College student donates one million RMB to alma mater
By Li Jing
A junior from a university in east China recently donated one million yuan (about 160,000 US dollars) to his alma mater.
People in China have praised the student from Southeast University in Nanjing city for the act. The money had come from public donations to cure his deadly disease.
Diagnosed with viral encephalitis, Yang Wenzhang stayed at the intensive care unit at the hospital last December. 
VCG Photo

VCG Photo

After the university found that his family was short on money from dealing with medical costs, the school launched a fundraising initiative to save Yang’s life.
A total of 1.31 million yuan was soon collected from university alumni and from the public.
In January of this year, Yang managed to recover from the disease, leaving the hospital without using all of the donated money.
Even though he will have to take medication for a long time, he is in a stable condition, so he decided to donate the rest of the money to an aid foundation at the university. “My parents are very supportive of me. They say I should give out the money to help those in need,” Yang said, according to China Youth Daily.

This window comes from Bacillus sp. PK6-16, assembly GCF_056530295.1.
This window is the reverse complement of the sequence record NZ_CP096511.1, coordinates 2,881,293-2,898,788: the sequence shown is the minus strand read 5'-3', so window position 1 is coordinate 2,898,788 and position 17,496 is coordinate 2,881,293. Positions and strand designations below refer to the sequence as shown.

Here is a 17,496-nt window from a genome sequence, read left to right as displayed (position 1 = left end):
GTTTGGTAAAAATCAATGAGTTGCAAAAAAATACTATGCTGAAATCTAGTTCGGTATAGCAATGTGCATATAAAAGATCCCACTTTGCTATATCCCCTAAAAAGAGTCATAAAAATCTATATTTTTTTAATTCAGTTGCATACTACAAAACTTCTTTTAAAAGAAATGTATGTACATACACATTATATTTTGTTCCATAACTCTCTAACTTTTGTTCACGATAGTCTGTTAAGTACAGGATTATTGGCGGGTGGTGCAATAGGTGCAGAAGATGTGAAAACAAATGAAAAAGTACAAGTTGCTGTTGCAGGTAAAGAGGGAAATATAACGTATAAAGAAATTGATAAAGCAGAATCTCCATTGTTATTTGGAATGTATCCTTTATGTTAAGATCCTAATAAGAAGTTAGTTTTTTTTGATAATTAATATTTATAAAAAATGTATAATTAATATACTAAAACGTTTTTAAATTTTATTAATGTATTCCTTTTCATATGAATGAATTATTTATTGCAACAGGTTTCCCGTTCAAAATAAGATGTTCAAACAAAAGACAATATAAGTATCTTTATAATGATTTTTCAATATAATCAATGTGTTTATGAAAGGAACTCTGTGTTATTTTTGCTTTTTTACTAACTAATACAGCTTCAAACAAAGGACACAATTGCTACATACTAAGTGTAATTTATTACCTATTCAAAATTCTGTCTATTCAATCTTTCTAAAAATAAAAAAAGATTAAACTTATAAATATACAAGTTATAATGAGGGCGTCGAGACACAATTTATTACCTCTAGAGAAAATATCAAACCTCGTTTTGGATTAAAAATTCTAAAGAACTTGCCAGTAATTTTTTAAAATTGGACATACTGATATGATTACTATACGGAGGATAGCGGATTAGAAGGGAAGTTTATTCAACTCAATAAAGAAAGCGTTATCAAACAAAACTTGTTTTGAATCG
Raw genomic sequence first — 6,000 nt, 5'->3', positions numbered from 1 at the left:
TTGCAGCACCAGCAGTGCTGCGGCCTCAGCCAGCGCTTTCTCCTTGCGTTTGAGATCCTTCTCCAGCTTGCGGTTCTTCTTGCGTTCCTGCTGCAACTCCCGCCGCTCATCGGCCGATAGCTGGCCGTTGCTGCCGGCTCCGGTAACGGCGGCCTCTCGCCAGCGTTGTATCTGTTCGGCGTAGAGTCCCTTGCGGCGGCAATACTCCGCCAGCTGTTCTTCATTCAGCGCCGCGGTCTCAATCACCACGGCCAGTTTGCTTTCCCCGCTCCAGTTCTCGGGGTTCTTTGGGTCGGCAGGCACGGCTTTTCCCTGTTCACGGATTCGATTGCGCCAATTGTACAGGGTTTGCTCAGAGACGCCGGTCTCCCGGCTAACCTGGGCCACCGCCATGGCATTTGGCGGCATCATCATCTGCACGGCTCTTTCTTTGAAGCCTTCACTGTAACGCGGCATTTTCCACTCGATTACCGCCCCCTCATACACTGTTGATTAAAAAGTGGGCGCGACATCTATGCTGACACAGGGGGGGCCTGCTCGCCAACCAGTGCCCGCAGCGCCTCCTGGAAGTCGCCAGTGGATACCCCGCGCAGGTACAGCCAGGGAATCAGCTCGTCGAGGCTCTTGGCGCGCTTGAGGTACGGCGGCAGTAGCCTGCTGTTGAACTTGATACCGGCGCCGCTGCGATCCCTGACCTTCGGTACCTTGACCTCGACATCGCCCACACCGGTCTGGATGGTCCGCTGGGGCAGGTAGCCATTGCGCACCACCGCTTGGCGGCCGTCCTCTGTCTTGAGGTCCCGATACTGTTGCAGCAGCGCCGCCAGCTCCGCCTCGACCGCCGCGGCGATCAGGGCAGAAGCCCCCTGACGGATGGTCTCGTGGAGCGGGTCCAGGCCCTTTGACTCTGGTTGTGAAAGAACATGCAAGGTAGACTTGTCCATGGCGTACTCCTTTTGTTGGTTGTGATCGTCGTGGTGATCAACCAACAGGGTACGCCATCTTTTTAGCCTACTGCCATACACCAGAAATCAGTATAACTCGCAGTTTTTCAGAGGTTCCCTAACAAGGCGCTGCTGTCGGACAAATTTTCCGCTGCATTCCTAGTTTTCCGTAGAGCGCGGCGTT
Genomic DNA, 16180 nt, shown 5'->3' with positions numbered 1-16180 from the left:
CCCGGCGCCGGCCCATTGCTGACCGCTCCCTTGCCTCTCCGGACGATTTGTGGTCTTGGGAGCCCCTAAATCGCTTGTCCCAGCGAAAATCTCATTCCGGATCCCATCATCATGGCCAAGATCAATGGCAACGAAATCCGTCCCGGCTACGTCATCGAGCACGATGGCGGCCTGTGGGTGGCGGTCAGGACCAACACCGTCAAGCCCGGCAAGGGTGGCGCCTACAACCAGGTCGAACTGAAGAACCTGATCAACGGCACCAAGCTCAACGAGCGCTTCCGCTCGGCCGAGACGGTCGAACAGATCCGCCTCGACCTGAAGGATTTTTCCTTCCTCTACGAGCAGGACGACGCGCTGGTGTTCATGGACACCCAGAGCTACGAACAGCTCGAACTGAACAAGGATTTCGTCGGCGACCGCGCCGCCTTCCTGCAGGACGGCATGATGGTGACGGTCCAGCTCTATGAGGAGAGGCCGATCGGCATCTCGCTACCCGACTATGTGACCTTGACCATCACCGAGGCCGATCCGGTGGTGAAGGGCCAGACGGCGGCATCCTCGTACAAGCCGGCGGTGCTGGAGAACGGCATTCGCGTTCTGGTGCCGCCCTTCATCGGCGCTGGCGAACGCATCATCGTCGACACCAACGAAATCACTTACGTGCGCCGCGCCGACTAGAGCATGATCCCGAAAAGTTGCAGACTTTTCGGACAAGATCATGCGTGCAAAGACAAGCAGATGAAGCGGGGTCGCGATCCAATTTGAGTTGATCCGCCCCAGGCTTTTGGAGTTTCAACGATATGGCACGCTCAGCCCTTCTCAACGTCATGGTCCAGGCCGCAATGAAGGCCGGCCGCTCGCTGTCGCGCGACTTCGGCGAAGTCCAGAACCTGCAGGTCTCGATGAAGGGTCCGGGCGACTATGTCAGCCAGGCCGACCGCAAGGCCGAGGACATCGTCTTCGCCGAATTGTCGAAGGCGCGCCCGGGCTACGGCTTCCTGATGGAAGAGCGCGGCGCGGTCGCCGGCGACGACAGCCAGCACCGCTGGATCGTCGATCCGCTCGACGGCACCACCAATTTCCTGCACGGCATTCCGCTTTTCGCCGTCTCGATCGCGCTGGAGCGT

VCG Photo

VCG Photo

In response, the foundation’s deputy secretary Song Yunyan said that “students who suffer from serious illness or need urgent money could apply with us immediately.”
On China’s top social media platform Weibo, netizens are heaping praise on Wang.
User @huiweixiaodenaicha said, “He returns the biggest kindness he has had in the world. Isn’t this warmth in society? Everyone pays a little bit and will receive more.”
User @weierkangertongjiankang commented, “He received love, and he gave out love.”
Screenshot of comments on Weibo

Screenshot of comments on Weibo

While user @island-one admitted that “I really respect him. To be honest, I may not return the money and do the same thing as him.”
The spirit of philanthropy has thrived in Chinese society in recent years. The Guardian reports that donations from the top 100 philanthropists in the Chinese mainland have more than tripled to 3.6 billion pounds (about 5 billion US dollars) between 2010 and 2016.
Meanwhile, many people turn to online crowdfunding sites for financial assistance with life-threatening conditions.